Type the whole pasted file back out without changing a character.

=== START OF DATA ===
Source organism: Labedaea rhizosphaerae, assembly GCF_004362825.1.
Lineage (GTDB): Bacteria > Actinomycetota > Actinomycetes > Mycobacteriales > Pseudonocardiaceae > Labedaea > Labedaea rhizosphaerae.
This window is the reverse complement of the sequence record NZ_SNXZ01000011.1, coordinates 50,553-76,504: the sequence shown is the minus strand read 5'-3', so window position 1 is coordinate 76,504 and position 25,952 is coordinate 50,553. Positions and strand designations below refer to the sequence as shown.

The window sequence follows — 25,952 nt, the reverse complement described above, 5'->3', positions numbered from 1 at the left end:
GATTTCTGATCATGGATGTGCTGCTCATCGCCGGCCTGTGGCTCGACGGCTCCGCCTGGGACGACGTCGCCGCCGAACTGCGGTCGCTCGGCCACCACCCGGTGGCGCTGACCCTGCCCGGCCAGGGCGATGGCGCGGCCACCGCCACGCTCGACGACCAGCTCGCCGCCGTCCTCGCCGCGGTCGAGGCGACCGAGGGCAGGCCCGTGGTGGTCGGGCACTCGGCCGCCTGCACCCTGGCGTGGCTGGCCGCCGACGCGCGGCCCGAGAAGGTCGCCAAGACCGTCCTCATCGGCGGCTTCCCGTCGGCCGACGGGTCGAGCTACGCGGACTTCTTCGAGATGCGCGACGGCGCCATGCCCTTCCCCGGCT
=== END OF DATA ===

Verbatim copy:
Source organism: Labedaea rhizosphaerae, assembly GCF_004362825.1.
Lineage (GTDB): Bacteria > Actinomycetota > Actinomycetes > Mycobacteriales > Pseudonocardiaceae > Labedaea > Labedaea rhizosphaerae.
This window is the reverse complement of the sequence record NZ_SNXZ01000011.1, coordinates 50,553-76,504: the sequence shown is the minus strand read 5'-3', so window position 1 is coordinate 76,504 and position 25,952 is coordinate 50,553. Positions and strand designations below refer to the sequence as shown.

The window sequence follows — 25,952 nt, the reverse complement described above, 5'->3', positions numbered from 1 at the left end:
GATTTCTGATCATGGATGTGCTGCTCATCGCCGGCCTGTGGCTCGACGGCTCCGCCTGGGACGACGTCGCCGCCGAACTGCGGTCGCTCGGCCACCACCCGGTGGCGCTGACCCTGCCCGGCCAGGGCGATGGCGCGGCCACCGCCACGCTCGACGACCAGCTCGCCGCCGTCCTCGCCGCGGTCGAGGCGACCGAGGGCAGGCCCGTGGTGGTCGGGCACTCGGCCGCCTGCACCCTGGCGTGGCTGGCCGCCGACGCGCGGCCCGAGAAGGTCGCCAAGACCGTCCTCATCGGCGGCTTCCCGTCGGCCGACGGGTCGAGCTACGCGGACTTCTTCGAGATGCGCGACGGCGCCATGCCCTTCCCCGGCT